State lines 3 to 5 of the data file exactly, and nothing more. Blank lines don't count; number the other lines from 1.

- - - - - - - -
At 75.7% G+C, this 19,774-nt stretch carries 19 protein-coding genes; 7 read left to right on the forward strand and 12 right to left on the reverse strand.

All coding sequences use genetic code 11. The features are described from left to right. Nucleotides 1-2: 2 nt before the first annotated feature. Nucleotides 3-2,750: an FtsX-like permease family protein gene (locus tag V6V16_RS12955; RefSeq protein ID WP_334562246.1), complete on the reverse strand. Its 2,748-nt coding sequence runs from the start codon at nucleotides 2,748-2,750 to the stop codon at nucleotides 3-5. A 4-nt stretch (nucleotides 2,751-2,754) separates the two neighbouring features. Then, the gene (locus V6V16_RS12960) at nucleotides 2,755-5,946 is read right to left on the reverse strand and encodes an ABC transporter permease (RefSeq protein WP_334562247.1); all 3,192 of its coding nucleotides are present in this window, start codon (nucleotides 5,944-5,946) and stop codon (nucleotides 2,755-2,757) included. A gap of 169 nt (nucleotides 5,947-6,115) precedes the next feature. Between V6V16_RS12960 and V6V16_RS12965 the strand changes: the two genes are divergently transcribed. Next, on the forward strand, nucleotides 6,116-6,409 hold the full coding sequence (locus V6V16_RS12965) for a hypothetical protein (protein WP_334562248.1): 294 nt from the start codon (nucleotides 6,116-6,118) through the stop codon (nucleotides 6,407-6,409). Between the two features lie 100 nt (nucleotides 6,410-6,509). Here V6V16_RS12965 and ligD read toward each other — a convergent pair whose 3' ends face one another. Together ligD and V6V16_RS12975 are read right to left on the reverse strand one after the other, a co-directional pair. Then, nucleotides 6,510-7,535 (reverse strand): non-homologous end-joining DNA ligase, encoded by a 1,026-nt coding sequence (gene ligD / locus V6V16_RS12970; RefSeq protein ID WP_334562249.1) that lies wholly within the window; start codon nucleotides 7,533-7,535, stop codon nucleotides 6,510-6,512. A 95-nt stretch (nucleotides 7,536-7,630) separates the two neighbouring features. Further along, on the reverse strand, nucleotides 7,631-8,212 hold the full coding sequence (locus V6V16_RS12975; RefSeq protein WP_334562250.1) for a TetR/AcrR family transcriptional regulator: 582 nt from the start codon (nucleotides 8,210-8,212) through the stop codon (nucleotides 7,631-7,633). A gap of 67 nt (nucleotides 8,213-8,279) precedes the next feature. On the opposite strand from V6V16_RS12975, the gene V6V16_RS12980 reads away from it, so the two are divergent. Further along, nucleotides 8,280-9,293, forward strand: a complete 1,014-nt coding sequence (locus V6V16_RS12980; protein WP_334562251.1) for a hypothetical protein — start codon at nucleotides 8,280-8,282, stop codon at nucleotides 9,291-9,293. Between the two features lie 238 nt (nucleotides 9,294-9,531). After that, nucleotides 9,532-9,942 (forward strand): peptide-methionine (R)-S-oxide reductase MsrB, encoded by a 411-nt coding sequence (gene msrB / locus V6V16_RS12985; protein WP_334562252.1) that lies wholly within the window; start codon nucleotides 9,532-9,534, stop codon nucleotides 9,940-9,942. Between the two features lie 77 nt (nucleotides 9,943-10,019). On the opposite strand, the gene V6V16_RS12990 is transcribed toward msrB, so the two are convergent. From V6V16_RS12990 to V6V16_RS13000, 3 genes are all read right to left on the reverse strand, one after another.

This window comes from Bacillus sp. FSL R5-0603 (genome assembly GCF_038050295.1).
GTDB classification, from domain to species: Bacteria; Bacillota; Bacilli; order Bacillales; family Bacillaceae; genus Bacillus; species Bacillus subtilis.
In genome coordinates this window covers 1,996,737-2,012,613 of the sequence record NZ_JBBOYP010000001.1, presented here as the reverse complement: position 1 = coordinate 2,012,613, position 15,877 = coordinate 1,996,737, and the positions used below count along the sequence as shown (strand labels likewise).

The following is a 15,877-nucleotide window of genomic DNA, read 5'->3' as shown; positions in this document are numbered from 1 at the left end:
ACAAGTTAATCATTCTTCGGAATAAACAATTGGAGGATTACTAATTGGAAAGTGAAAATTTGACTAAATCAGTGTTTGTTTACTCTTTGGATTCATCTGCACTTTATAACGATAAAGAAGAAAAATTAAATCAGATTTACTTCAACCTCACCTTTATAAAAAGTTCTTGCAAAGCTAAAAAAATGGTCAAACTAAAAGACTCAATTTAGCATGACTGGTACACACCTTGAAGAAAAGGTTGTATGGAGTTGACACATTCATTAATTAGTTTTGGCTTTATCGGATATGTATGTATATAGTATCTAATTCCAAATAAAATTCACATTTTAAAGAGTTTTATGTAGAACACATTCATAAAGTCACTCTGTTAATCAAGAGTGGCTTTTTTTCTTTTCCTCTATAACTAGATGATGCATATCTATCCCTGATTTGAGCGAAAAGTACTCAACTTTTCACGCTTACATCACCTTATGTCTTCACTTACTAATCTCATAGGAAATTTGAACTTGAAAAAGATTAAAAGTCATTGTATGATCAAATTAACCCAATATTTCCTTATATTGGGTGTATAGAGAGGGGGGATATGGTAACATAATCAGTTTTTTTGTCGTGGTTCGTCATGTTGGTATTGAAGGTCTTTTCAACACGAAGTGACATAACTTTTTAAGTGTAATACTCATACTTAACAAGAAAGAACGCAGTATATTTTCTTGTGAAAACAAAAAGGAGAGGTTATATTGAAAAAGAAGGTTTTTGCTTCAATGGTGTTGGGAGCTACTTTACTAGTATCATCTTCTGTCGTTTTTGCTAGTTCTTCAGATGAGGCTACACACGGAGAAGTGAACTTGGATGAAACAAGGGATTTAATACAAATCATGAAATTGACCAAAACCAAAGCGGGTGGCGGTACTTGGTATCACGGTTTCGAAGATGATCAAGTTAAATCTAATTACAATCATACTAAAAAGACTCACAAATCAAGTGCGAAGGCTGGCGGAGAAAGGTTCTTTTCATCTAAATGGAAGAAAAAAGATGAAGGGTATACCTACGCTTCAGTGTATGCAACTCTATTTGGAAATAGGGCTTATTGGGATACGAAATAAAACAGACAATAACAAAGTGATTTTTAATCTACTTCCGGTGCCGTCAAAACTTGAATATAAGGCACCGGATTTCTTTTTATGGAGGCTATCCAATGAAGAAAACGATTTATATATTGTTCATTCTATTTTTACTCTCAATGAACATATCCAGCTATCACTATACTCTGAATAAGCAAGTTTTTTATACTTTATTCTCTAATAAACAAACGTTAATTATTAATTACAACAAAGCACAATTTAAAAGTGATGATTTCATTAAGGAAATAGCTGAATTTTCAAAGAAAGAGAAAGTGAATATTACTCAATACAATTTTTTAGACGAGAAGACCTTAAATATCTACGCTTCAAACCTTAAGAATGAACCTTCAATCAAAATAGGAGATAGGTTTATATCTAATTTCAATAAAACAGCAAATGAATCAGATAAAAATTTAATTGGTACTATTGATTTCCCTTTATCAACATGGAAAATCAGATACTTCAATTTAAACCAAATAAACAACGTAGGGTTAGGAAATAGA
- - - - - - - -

This window comes from Bacillus sp. FSL R5-0603 (genome assembly GCF_038050295.1).
GTDB classification, from domain to species: Bacteria; Bacillota; Bacilli; order Bacillales; family Bacillaceae; genus Bacillus; species Bacillus subtilis.
In genome coordinates this window covers 1,996,737-2,012,613 of the sequence record NZ_JBBOYP010000001.1, presented here as the reverse complement: position 1 = coordinate 2,012,613, position 15,877 = coordinate 1,996,737, and the positions used below count along the sequence as shown (strand labels likewise).